File:Meibutsu Kamado.jpg

Meibutsu (名物) is a Japanese term for famous products associated with particular regions. Meibutsu are usually items of Japanese regional cuisine, although the category includes local handicrafts. Meibutsu typically have a traditional character, although contemporary products may qualify as meibutsu if they are distinctive and popular. They are often purchased as omiyage (souvenirs) to be given as gifts.

Meibutsu listed by region

Script error

Cultural aspects

Several prints in various versions of the ukiyoe series The Fifty-Three Stations of the Tōkaidō depict meibutsu. These include Arimatsu shibori, a stenciled fabric sold at Narumi (station 41) and Kanpyō (sliced gourd), a product of Minakuchi (station 51), as well as a famous teahouse at Mariko (station 21) and a famous tateba (rest stop) selling a type of rice-cake called ubagamochi at Kusatsu (station 51).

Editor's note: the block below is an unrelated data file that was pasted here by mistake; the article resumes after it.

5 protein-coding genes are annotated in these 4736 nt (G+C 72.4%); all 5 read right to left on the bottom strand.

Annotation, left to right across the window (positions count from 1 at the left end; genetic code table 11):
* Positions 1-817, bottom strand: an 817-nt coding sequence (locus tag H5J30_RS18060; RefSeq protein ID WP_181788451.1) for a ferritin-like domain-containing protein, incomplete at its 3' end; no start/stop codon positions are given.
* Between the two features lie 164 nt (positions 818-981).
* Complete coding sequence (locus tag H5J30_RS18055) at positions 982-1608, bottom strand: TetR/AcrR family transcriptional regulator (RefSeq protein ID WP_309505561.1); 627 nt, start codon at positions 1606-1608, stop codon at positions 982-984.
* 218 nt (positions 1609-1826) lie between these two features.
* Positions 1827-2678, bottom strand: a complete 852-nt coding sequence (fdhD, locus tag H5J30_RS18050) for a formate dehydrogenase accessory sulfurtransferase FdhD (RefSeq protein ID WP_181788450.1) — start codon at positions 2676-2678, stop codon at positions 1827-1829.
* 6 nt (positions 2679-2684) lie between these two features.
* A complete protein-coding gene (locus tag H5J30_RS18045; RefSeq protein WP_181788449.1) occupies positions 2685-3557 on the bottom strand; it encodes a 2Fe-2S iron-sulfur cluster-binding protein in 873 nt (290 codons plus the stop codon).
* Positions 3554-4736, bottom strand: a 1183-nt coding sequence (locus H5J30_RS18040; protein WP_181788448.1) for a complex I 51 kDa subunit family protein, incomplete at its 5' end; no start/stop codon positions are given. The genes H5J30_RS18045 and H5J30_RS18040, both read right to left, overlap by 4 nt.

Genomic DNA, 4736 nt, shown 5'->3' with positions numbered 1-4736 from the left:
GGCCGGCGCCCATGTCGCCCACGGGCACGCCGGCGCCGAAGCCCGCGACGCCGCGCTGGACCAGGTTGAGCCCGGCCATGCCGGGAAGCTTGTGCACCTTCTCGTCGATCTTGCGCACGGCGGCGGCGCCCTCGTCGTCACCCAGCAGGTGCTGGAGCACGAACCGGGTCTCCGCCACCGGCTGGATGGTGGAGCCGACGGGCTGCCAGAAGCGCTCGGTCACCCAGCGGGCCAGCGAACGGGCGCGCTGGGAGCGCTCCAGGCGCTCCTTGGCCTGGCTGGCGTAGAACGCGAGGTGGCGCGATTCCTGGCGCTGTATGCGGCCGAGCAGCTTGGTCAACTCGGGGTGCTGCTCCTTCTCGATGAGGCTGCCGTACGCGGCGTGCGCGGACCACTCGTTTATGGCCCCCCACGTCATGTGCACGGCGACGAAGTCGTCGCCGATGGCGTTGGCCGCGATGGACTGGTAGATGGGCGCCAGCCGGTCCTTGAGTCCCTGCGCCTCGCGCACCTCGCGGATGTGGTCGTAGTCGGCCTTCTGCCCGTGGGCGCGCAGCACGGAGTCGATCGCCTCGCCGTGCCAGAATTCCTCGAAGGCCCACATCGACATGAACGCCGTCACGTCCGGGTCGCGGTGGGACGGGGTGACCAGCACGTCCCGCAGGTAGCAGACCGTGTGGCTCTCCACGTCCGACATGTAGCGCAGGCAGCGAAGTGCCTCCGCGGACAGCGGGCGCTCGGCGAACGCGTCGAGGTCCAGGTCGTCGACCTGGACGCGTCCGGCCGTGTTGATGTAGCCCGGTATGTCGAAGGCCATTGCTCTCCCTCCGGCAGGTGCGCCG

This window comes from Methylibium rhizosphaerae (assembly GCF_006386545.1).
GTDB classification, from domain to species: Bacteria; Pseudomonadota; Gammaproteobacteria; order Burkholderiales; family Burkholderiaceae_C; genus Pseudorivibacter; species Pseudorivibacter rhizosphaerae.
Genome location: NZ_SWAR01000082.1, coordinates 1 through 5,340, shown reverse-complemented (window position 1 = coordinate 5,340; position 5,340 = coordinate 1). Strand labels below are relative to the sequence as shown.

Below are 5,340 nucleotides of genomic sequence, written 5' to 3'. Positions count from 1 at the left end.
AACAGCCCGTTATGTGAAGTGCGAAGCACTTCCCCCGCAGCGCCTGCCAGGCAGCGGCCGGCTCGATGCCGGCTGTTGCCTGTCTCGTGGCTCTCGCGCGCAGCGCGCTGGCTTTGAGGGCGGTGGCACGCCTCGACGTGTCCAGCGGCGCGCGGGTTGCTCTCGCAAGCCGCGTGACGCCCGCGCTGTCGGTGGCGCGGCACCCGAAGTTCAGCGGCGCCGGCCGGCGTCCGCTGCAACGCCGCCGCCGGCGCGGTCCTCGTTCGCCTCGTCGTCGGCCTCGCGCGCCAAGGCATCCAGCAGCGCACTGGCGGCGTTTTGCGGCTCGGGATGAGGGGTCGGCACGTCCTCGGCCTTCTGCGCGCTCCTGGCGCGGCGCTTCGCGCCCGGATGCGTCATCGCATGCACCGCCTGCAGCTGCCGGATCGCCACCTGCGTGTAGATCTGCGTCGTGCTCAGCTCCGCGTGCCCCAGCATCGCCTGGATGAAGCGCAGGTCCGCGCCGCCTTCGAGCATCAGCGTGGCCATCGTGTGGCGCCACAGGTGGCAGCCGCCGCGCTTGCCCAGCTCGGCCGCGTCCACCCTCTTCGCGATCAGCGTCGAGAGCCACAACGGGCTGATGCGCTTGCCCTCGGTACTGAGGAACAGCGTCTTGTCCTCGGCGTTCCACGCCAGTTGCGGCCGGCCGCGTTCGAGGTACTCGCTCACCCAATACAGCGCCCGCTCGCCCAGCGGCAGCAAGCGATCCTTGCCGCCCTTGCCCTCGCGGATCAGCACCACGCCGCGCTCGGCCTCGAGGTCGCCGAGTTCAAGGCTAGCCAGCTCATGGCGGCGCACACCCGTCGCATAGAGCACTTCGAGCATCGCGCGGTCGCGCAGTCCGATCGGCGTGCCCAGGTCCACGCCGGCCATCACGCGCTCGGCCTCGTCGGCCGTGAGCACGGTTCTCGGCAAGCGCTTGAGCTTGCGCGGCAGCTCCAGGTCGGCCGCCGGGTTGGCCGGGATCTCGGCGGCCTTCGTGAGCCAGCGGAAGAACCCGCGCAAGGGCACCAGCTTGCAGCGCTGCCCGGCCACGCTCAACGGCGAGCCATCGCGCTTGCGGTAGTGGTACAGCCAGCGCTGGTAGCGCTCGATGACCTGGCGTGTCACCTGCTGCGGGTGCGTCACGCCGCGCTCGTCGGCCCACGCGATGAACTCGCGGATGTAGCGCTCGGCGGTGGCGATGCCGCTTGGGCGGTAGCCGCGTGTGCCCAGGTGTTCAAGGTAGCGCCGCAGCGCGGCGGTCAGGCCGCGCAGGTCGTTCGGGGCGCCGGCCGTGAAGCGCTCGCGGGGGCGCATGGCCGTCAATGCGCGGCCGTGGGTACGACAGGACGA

According to a paper by Laura Nenzi cited by Jilly Traganou in The Tokaido Road: Traveling and Representation in Edo and Meiji Japan (Routledge, 2004), meibutsu could be "classified into the following five categories: (1) simple souvenirs such as the swords of Kamakura or the shell-decorated screens of Enoshima; (2) gastronomic specialties such as the roasted rice cakes (yakimochi) of Hodogaya, and the yam gruel torojiru of Mariko; (3) supernatural souvenirs and wonder-working panaceas, such as the bitter powders of Menoke that supposedly cured a large number of illnesses; (4) bizarre things that added a touch of the 'exotic' to the aura of each location such as the fire-resistant salamanders of Hakone; and (5) the prostitutes, who made localities such as Shinagawa, Fujisawa, Akasaka, Yoshida and Goyu famous. Such commodities made people stop at otherwise impoverished and remote localities, contributing to the local economy and the exchange between people of different backgrounds." (72)

See also

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